Our stats explained.

A large part of our work comes from informed research collected in the field, which helps our team, along with our many partners, remain on the cutting edge of technology. Sometimes we conduct primary research and bring new information to field, such as establishing that 63% of child sex trafficking victims (we surveyed) were advertised online, and 42% of sextortion victims met perpetrators online.

We also recognize that we can’t tackle every research question and so we rely on outside research and statistics to better understand the scope of the problem. We keep in mind that this is a tough space to measure. Available estimates have limitations and should be used with care. Specifically, the number of at-risk children is difficult to know with any certainty as reported cases are lower than total cases.

FAQs

What is child pornography?

Section 2256 of Title 18, United States Code, defines child pornography as any visual depiction of sexually explicit conduct involving a minor (someone under 18 years of age). Visual depictions include photographs, videos, digital or computer generated images indistinguishable from an actual minor. Electronically stored data that can be converted into a visual image of child pornography is also deemed illegal under federal law. Furthermore, Federal law prohibits the production, distribution, reception and possession of an image of child pornography, whereupon violation of this law is a felony, and carries a mandatory minimum sentence of 15 years in prison (United States Department of Justice).

What is child sexual abuse imagery?

Another word for child pornography, “child sexual abuse imagery” is the term that those working to put an end to this horrific crime have begun using instead of child pornography. Child sexual abuse imagery is a more widely encompassing term, which refers to content that depicts sexually explicit activities involving a child. Child sexual abuse images and videos are most often documented with the purpose of being shared widely for others to watch, and in so doing, victimizes the child many times over.

What is live-streaming child abuse?

Live-streaming child abuse refers to instances where individuals pay to watch the live abuse of a child via a video streaming service. This type of abuse is incredibly difficult to detect, due to its real-time nature and the lack of digital evidence left behind after the crime.

Where do I report possible child sexual abuse?

All information regarding possible child sexual exploitation should be reported to the National Center for Missing and Exploited Children (NCMEC) by calling 1-800-THE-LOST (843-5678) or submitting through their CyberTipline.

What is sextortion?

Sextortion is a form of sexual exploitation where one individual threatens to reveal sexually explicit images of another person unless that person meets specific demands. The perpetrator may have obtained the images in multiple ways. They may have hacked a device, or recorded an image without consent. In some cases, the image may have been shared consensually. Regardless of how the image was obtained, if the sharing of that image is not consensual, the perpetrator is engaging in an act of abuse by using intimate images to exploit the victim.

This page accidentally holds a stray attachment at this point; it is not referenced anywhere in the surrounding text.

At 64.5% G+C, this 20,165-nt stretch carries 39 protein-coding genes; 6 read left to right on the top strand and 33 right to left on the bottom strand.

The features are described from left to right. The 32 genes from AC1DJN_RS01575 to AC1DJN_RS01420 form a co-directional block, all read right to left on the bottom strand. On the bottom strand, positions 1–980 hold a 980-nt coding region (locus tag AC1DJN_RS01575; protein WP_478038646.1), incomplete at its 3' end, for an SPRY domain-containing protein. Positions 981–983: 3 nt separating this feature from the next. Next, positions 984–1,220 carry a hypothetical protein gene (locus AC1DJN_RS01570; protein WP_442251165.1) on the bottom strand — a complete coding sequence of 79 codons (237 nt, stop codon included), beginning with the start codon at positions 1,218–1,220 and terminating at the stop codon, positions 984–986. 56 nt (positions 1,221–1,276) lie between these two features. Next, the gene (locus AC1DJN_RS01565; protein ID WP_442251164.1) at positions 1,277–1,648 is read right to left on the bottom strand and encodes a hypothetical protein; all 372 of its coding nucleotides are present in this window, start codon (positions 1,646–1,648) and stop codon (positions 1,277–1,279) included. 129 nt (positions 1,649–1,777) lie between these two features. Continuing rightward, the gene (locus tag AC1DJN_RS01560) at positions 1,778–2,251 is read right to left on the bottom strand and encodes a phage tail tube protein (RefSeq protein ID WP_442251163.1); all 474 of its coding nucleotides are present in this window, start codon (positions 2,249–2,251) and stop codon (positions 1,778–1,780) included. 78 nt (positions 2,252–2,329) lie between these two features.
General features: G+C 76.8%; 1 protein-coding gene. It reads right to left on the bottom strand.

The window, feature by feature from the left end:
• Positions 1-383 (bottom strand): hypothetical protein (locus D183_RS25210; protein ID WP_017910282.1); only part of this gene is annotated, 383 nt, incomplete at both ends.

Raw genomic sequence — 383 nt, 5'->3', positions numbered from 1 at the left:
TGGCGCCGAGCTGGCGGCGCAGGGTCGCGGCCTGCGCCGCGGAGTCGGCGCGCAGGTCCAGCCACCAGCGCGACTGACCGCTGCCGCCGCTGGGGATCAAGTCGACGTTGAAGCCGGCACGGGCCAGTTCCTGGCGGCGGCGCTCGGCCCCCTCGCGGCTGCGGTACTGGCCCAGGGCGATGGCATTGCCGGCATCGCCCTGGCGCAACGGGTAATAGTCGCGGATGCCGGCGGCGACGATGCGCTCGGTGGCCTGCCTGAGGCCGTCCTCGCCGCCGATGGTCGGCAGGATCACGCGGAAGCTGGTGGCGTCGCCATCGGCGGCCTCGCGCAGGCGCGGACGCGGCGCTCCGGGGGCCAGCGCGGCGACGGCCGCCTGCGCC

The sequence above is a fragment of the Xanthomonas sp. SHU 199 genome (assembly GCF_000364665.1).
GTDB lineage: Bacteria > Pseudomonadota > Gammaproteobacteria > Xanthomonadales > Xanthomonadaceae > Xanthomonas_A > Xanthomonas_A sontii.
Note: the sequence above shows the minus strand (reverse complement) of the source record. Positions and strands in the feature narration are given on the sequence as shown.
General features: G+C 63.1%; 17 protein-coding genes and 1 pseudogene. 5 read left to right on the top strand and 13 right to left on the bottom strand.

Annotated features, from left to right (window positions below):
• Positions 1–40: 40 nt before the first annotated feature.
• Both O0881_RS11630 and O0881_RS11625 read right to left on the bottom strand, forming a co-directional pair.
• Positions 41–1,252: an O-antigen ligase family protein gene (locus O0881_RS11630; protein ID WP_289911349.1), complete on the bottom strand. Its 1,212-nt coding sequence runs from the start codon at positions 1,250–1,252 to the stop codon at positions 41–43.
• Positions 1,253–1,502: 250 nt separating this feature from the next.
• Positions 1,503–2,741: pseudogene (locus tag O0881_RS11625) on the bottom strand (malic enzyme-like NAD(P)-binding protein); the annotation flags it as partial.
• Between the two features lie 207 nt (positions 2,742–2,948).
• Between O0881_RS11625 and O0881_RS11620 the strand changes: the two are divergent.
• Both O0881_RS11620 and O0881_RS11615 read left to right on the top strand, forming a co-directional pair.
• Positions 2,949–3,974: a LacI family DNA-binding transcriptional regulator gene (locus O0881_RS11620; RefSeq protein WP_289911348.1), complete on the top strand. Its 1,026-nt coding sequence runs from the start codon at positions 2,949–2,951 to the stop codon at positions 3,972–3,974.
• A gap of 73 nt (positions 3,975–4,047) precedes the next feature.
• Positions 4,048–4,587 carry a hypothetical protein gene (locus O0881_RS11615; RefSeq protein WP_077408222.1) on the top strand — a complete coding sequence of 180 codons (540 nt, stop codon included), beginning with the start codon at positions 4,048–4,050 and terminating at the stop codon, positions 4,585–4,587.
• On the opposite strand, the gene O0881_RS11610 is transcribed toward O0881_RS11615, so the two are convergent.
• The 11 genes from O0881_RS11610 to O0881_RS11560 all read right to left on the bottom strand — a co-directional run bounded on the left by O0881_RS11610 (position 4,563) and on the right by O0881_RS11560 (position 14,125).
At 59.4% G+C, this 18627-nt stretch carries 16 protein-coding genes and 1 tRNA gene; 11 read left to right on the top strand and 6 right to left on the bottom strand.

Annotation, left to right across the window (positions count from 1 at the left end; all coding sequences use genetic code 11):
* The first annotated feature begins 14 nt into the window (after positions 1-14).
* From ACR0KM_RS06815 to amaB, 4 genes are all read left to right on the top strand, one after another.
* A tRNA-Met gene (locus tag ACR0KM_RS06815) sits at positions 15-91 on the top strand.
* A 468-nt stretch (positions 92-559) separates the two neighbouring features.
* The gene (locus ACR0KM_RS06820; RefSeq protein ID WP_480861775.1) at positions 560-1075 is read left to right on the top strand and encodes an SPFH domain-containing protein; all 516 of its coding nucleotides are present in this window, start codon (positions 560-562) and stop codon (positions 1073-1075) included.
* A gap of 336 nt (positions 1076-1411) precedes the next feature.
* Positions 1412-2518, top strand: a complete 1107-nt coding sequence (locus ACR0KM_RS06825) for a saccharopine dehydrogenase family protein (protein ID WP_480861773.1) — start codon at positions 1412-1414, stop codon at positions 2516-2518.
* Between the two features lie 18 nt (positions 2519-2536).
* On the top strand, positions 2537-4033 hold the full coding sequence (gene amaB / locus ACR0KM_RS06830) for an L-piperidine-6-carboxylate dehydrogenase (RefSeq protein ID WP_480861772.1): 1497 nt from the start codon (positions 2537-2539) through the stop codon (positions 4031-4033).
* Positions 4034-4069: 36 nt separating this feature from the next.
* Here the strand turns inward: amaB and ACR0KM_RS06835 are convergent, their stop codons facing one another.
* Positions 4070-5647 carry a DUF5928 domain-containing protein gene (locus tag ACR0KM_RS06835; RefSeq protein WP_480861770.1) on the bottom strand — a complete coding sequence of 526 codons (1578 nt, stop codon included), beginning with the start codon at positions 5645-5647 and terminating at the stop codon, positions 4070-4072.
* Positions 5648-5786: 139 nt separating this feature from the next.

What is domestic minor sex trafficking?

Domestic minor sex trafficking (DMST) is the commercial sexual exploitation and child abuse of children within U.S. borders. It is defined as the “recruitment, harboring, transportation, provision, or obtaining of a person for the purpose of a commercial sex act” in which the person is a U.S. citizen or lawful permanent resident under the age of 18 years. These children are being coerced and/or forced into situations in which they’re being exploited sexually against their will.

Where do I report possible child sex trafficking?

If you believe you have information about a potential trafficking situation, call the National Human Trafficking Hotline at 1-888-373-7888 or submit a tip online. The hotline is available 24/7 to take confidential and anonymous reports. Interpreters are also available.

Confidential help is also available through the BeFree Textline, text HELP to BEFREE (233733) to get connected with help for victims and survivors of human trafficking.

What is the role of technology in domestic minor sex trafficking?

The Internet houses the largest marketplace for buying and selling children in this country. Online classified sites and escort pages have become a virtual marketplace where these children are bought and sold. There are over 100,000 escort ads posted in the United States every day. Based on our survey of minor sex trafficking victims, there are ads within this group that represent children. 63% of underage survivors said they had been advertised online at some point during their trafficking situation.

How can I help?

Learning the local laws around trafficking in your state, specifically around demand, and advocating for more survivor resources is a great place to start. We can always use help raising awareness. Help spread the word through your social networks and subscribe to our newsletter for general updates. Learn more about how to get involved.